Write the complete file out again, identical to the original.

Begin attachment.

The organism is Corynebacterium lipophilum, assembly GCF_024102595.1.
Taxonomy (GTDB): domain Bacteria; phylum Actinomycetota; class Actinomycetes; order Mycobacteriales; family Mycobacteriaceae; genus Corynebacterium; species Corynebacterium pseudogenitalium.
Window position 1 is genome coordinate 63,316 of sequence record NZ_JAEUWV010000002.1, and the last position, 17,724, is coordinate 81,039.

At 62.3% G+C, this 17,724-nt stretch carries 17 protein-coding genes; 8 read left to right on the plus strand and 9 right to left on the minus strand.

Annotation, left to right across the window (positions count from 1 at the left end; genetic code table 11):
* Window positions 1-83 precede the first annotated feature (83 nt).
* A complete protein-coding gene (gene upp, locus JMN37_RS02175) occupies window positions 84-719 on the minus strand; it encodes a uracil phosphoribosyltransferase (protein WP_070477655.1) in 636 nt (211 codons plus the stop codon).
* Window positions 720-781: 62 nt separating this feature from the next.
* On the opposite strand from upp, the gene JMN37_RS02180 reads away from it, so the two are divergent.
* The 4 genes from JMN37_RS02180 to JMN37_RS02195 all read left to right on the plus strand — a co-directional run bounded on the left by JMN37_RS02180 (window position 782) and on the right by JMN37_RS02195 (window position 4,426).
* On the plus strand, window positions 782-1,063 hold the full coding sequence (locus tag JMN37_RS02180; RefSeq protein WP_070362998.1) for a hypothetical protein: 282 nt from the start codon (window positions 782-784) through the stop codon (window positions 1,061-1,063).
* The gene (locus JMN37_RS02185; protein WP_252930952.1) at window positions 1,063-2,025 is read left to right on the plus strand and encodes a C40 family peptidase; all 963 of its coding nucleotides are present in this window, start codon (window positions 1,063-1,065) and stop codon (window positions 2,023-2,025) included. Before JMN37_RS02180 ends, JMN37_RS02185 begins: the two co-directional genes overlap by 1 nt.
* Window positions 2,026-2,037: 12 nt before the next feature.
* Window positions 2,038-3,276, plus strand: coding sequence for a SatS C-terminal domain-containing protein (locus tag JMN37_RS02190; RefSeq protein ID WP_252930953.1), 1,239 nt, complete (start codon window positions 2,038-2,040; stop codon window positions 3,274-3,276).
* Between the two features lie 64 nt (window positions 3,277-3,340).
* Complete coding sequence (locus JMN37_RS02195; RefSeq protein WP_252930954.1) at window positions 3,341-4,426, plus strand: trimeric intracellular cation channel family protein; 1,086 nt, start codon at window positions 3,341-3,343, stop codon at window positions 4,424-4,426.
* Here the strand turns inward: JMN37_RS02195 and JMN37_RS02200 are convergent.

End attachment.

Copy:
The organism is Corynebacterium lipophilum, assembly GCF_024102595.1.
Taxonomy (GTDB): domain Bacteria; phylum Actinomycetota; class Actinomycetes; order Mycobacteriales; family Mycobacteriaceae; genus Corynebacterium; species Corynebacterium pseudogenitalium.
Window position 1 is genome coordinate 63,316 of sequence record NZ_JAEUWV010000002.1, and the last position, 17,724, is coordinate 81,039.

At 62.3% G+C, this 17,724-nt stretch carries 17 protein-coding genes; 8 read left to right on the plus strand and 9 right to left on the minus strand.

Annotation, left to right across the window (positions count from 1 at the left end; genetic code table 11):
* Window positions 1-83 precede the first annotated feature (83 nt).
* A complete protein-coding gene (gene upp, locus JMN37_RS02175) occupies window positions 84-719 on the minus strand; it encodes a uracil phosphoribosyltransferase (protein WP_070477655.1) in 636 nt (211 codons plus the stop codon).
* Window positions 720-781: 62 nt separating this feature from the next.
* On the opposite strand from upp, the gene JMN37_RS02180 reads away from it, so the two are divergent.
* The 4 genes from JMN37_RS02180 to JMN37_RS02195 all read left to right on the plus strand — a co-directional run bounded on the left by JMN37_RS02180 (window position 782) and on the right by JMN37_RS02195 (window position 4,426).
* On the plus strand, window positions 782-1,063 hold the full coding sequence (locus tag JMN37_RS02180; RefSeq protein WP_070362998.1) for a hypothetical protein: 282 nt from the start codon (window positions 782-784) through the stop codon (window positions 1,061-1,063).
* The gene (locus JMN37_RS02185; protein WP_252930952.1) at window positions 1,063-2,025 is read left to right on the plus strand and encodes a C40 family peptidase; all 963 of its coding nucleotides are present in this window, start codon (window positions 1,063-1,065) and stop codon (window positions 2,023-2,025) included. Before JMN37_RS02180 ends, JMN37_RS02185 begins: the two co-directional genes overlap by 1 nt.
* Window positions 2,026-2,037: 12 nt before the next feature.
* Window positions 2,038-3,276, plus strand: coding sequence for a SatS C-terminal domain-containing protein (locus tag JMN37_RS02190; RefSeq protein ID WP_252930953.1), 1,239 nt, complete (start codon window positions 2,038-2,040; stop codon window positions 3,274-3,276).
* Between the two features lie 64 nt (window positions 3,277-3,340).
* Complete coding sequence (locus JMN37_RS02195; RefSeq protein WP_252930954.1) at window positions 3,341-4,426, plus strand: trimeric intracellular cation channel family protein; 1,086 nt, start codon at window positions 3,341-3,343, stop codon at window positions 4,424-4,426.
* Here the strand turns inward: JMN37_RS02195 and JMN37_RS02200 are convergent.